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18th century portrait miniature of Edward V (1470-1483) painted in watercolour on ivory

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Artist: Bernard Lens

REF
5064
Signed with monogram on the obverse, fully inscribed and dated 1732 on the reverse

In 1720 Lens was appointed 'Painter in Enamel in Ordinary' to King George I (an unsalaried position, according to George Vertue), and after the king's death in 1727 served his successor George II in the same capacity. This official title was somewhat of a misnomer, as Lens never worked in enamel: Vertue notes that his predecessor in the post, Charles Boit (1662-1727), had caused the honorary designation to be changed from 'Limner' to 'Enameller' to reflect his own talents, and the title was simply transferred to Lens.

Lens painted original likenesses throughout his career, but he also had a thriving business limning copies of historic miniatures and miniature copies on paper or vellum of oil paintings by both Old Masters and contemporary artists, of which this is a perfect example A number of Bernard Lens's copies reproduce historic sixteenth- and seventeenth-century portrait miniatures, this portrait is part of a series of likenesses of kings and queens of England, many of which survive in multiple examples. Six of these miniature copies of Kings are in the collection of the Victoria and Albert Museum, London (inv. E.594-1994 to E.599-1994).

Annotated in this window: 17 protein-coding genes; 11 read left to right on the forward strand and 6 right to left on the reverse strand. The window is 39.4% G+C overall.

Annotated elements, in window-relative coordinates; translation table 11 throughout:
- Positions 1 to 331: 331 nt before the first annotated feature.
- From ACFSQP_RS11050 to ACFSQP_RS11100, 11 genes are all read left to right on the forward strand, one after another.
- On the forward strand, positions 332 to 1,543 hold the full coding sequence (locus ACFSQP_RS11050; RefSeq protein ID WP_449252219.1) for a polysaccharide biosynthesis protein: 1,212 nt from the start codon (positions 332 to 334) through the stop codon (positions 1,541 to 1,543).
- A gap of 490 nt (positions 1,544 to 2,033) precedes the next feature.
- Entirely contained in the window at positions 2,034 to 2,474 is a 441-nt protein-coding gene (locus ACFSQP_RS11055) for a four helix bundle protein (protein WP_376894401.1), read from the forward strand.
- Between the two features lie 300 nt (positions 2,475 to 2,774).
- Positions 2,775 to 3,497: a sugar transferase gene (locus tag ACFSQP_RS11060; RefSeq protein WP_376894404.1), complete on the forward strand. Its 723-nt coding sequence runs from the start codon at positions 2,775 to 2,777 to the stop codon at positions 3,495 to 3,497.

Edward succeeded his father, Edward IV, as King of England and Lord of Ireland upon the latter's death on 9 April 1483. He was never crowned, and his brief reign was dominated by the influence of his uncle and Lord Protector, the Duke of Gloucester, who deposed him to reign as Richard III on 26 June 1483; this was confirmed by the Act entitled Titulus Regius, which denounced any further claims through his father's heirs.

Edward and his younger brother Richard of Shrewsbury, Duke of York, were the Princes in the Tower who disappeared after being sent to heavily guarded royal lodgings in the Tower of London. Responsibility for their deaths is widely attributed to Richard III, but the lack of any solid evidence and conflicting contemporary accounts also suggest other possible suspects.
More Information
Year                 1732.
Medium                 watercolour on ivory.
Signed                 Signed with monogram on the obverse, fully inscribed and dated on reverse
Condition                 Good
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